So I'm wondering, is Aspergers/Autism fundamentally inconsistent with the Buddhist concept of non attachment? Or are we just further from Nirvana than NT's are and thus destined to work even hard to reach that elusive mental state? I don't know. I don't know if it matters beyond the realization that, like so many other "quirks" of my personality, this tendency to become attached to things is not something that I can meditate away or self improve to personal ecstacy.

    In the end, I'm happy to just be free of the need to "improve" this part of myself. I need my little cars to get me through the day. So what if I carry them around in my pocket like a pacifier? There are worse things to be attached to.
     
    • Friendly Friendly x 3
    • Like Like x 1
  2. Tom

    Tom Well-Known Member V.I.P Member

    Messages:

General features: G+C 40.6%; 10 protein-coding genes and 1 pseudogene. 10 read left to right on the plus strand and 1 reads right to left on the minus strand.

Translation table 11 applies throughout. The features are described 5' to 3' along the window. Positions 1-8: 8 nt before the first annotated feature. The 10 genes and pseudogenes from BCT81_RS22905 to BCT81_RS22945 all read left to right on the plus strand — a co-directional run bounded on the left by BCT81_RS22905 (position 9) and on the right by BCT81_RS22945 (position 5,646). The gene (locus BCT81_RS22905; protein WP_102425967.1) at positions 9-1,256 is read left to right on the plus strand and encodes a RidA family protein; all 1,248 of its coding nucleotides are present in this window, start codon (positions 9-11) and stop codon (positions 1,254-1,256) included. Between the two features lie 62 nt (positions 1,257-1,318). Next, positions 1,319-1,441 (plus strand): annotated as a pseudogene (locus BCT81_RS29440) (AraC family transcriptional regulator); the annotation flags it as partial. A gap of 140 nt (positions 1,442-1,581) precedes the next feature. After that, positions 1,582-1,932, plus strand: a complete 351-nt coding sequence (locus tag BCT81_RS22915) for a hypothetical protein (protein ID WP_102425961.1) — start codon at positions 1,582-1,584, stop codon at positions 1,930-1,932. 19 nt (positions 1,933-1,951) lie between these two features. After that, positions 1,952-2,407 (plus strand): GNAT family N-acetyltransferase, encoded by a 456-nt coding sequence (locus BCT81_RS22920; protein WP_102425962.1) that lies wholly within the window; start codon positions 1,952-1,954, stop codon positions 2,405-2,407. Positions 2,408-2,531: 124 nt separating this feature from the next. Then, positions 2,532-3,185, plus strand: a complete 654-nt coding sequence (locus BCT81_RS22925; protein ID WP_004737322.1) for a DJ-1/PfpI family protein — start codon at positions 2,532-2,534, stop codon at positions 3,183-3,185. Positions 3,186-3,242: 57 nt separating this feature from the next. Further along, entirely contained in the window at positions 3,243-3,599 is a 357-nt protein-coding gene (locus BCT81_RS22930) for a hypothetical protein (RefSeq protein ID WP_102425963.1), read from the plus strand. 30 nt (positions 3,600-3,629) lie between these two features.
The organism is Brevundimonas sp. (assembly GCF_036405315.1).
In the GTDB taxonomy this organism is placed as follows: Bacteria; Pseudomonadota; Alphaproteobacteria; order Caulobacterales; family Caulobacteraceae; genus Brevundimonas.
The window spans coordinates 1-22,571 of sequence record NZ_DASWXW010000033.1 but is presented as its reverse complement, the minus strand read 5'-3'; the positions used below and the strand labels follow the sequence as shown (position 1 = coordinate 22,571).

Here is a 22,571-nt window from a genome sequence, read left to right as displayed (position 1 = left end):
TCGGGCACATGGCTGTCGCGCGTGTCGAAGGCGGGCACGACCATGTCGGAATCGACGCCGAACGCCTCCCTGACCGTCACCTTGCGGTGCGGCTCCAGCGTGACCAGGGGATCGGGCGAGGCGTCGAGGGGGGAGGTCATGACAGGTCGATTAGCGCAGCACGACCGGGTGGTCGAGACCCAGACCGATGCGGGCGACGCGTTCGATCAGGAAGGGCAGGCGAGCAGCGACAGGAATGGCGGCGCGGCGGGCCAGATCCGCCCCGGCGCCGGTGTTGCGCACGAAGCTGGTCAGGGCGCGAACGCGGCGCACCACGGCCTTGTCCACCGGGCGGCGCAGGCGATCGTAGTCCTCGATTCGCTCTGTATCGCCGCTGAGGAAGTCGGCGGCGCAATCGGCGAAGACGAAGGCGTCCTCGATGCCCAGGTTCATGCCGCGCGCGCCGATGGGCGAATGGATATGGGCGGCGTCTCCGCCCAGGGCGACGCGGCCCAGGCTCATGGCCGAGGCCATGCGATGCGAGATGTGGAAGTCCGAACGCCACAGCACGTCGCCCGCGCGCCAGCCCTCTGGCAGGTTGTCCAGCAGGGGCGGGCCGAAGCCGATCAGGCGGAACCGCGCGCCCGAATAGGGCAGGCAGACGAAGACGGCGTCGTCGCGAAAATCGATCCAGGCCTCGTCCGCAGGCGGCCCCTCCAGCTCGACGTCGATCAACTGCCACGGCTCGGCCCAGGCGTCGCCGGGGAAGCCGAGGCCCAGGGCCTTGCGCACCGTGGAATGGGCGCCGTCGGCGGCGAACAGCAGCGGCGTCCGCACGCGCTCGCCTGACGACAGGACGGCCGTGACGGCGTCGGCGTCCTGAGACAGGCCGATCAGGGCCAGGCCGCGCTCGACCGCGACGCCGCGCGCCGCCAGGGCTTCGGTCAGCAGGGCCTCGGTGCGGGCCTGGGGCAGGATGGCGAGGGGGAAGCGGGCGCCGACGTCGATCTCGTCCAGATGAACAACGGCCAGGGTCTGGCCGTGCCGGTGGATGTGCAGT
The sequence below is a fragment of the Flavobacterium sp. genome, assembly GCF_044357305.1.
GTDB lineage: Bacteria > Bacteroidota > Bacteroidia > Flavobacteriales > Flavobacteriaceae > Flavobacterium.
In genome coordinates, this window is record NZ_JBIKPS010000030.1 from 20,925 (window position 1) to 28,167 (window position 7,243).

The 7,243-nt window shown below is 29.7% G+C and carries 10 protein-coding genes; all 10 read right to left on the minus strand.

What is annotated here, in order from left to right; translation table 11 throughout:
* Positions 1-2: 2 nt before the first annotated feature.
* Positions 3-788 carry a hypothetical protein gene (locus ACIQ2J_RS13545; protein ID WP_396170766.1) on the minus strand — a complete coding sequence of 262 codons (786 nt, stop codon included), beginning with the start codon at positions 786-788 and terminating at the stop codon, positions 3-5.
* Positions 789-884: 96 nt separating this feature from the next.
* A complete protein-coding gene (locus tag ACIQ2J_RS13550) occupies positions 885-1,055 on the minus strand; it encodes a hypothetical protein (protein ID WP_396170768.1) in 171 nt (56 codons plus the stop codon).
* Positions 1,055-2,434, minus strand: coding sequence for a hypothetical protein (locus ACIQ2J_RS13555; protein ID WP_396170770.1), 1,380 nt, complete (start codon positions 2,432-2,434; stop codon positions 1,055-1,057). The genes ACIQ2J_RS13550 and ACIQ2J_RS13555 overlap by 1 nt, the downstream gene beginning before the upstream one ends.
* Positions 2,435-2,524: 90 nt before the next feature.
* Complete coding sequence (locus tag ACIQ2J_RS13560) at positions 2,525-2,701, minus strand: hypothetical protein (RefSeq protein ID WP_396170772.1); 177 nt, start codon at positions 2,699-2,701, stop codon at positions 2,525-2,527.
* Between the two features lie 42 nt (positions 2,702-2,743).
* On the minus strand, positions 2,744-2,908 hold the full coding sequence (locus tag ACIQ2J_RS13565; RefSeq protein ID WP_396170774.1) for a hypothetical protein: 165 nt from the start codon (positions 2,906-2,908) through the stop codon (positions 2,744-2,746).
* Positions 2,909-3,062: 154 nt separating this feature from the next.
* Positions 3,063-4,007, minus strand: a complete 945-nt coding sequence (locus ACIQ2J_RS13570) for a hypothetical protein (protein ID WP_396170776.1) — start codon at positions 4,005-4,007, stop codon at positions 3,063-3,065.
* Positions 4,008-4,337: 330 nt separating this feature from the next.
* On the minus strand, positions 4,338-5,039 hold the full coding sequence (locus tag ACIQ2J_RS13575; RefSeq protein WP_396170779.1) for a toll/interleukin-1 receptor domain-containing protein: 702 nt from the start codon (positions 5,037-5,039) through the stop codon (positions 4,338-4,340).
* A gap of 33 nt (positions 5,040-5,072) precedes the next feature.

4,689
    Joined:
    Jan 7, 2015
    Karma:
    +9,943
    I think it is alright to have comfort objects. I have used them from time to time. The hard lesson seems to be (which you have already learned) being able to carry on if it gets lost. Because it isn't actually a true catastrophe, just the loss of a comfort object, and likely in time replaceable.

    That bit reminded me of Frodo and his 'Precious' (ring) in The Lord of the Rings. :D
     
    • Like Like x 3
  3. Markyg

    Markyg New Member

    Messages:
    21
    Joined:
    Mar 31, 2019
    Karma:
    +26